The Truth of Consequences

just a minute!

Whether it is arranging fifteen tiny creatures on chairs in an obsessively straight row or having to change into the sparkly Hello Kitty underwear, there is always some reason we are late.

Little Girl wanted to go to Library Story Time today. Or so she said. Like every other time we try to get out of the house, a thousand things were more important than getting ready. I leave plenty of time for the usual culprits: lengthy bathroom trips, taking a long time to put on her own clothes, diaper situations from Little Guy, etc. However, she always manages to fixate on something just as we’re going out the door, making it difficult or impossible to leave on time.

Last week, we were really late to story time; the made-it-just-in-time for the last half of the last story kind of late. In the car on the way over, and after story time I reiterated that she made a choice to be late by not listening to me and doing what I said right away.

Well, this week she said that she was going to choose to be on time. She was getting ready like a champ; she ate breakfast, went to the bathroom, let me brush her hair, got dressed, and I was just telling her to put on her shoes when she needed to arrange all of her tiny animals on every piece of dollhouse furniture she had. “Just a minute, Mommy!” she said. I told her calmly that she needed to put on her shoes right now or we would be late, and possibly miss the whole thing. Then I went downstairs to get ready.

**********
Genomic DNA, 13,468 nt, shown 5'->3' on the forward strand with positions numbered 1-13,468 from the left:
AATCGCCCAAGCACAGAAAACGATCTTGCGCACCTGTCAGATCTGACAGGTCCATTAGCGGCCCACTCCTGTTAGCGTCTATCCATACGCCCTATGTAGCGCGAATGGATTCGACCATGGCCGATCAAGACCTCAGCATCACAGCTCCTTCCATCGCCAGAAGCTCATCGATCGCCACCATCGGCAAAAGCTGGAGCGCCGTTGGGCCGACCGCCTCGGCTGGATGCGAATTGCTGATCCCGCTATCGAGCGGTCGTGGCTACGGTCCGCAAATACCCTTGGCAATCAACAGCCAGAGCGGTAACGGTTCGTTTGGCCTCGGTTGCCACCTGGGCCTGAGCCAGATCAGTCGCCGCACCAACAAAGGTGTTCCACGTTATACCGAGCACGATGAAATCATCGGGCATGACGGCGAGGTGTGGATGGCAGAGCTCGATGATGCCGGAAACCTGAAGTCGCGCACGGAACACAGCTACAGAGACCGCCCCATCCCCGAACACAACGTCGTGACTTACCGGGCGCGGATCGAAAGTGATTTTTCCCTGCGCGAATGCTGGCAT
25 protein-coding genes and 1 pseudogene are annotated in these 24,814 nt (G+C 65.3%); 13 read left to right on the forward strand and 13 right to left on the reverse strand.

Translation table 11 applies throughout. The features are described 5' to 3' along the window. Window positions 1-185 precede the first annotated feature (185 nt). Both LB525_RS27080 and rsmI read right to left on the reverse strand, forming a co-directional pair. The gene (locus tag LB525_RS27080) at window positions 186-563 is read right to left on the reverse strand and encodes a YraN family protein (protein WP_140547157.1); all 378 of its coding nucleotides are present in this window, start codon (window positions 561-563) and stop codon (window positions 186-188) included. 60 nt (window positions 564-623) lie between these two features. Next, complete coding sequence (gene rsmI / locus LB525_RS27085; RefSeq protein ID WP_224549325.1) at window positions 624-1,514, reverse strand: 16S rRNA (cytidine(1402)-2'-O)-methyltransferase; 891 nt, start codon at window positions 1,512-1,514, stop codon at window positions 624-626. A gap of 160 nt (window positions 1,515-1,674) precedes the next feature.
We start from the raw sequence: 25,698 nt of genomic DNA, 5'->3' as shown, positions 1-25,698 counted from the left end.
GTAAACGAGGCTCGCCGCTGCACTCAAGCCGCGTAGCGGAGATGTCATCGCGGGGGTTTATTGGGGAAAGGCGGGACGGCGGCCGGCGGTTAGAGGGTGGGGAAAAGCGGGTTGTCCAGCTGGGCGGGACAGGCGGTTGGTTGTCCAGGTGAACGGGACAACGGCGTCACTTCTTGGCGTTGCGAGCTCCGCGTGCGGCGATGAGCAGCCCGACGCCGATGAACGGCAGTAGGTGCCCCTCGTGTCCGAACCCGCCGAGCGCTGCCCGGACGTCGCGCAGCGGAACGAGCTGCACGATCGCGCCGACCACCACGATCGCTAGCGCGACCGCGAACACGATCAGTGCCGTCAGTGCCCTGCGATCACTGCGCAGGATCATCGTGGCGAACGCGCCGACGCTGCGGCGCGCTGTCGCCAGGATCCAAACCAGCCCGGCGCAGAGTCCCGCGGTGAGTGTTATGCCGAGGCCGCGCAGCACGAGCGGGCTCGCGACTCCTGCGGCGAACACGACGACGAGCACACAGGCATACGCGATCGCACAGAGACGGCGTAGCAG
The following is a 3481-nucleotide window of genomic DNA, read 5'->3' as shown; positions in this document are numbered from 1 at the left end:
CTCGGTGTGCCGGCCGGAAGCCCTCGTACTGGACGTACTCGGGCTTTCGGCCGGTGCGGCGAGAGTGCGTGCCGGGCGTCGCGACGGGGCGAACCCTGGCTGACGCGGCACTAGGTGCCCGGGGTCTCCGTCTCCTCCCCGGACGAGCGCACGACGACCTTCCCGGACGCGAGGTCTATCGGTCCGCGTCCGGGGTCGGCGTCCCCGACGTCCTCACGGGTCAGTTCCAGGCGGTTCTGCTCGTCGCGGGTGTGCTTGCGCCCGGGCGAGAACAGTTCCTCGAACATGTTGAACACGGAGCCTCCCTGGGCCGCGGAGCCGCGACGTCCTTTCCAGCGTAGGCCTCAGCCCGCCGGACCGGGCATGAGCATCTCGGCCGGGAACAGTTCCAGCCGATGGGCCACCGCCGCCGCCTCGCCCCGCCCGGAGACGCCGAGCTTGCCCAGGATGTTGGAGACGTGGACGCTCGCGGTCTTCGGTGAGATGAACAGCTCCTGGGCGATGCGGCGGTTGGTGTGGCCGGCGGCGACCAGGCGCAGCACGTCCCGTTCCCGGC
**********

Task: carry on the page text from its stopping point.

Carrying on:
I strapped Little Guy into his carseat, put on my coat and shoes, and looked at the clock. We would just be on time. Still no Little Girl. I gave her one more reminder, and then did a load of laundry. And a load of dishes. Still no Little Girl. Then I realized that today was an excellent time to teach consequences with something more painful than just being late: missing out on an event (made all the better because we didn’t have to go). I took my coat off, took Little Guy out of his carseat and let him crawl around on the floor while I cleaned up some more. Little Girl came down after fifteen minutes and said she was ready to go.

“We can’t,” I said. “You chose not to listen to me when I said we had to go, and the consequence is that we missed Story Time.” I cleaned some more during the inevitable crying and gnashing of teeth until the storm was over, and then we talked about it. She agreed that in the future she will listen to me the first time. I think she is starting to understand that her choices have consequences. We’ll see what happens tomorrow when we try again to leave the house!

How do you/would you teach consequences? Do you think that this was enough of a lesson that she will remember it?



3 thoughts on “The Truth of Consequences

  1. This is a great example of what will be (hypothetically) happening when she has to get ready for school. (I don’t know if you’re planning on homeschooling or not.) Kids love to get distracted and have no reference of time. If we push they push back harder. I have one child who loves getting ready in the morning and one child who requires lots of encouragement. So what I’ve learned is that you have to have everything layed out, packed and done the night before. Do only what is necessary for the morning. If you have to get somewhere by x time, get up and get moving yourself earlier. Sometimes setting a timer for the kids works. If they want to play say ok, when the timer goes off, that’s it. Then you pick them up and carry them to the car and if you have to put their shoes and socks on when you get to wherever you’re going. It does get easier when they are a little older and they can get excited once they know how great it is to arrive somewhere on time and what it means to see their friends and play. Keep trying! Keep taking them to story hour and other places!

  2. Pingback: Magical Moments | No Telly, No Trouble

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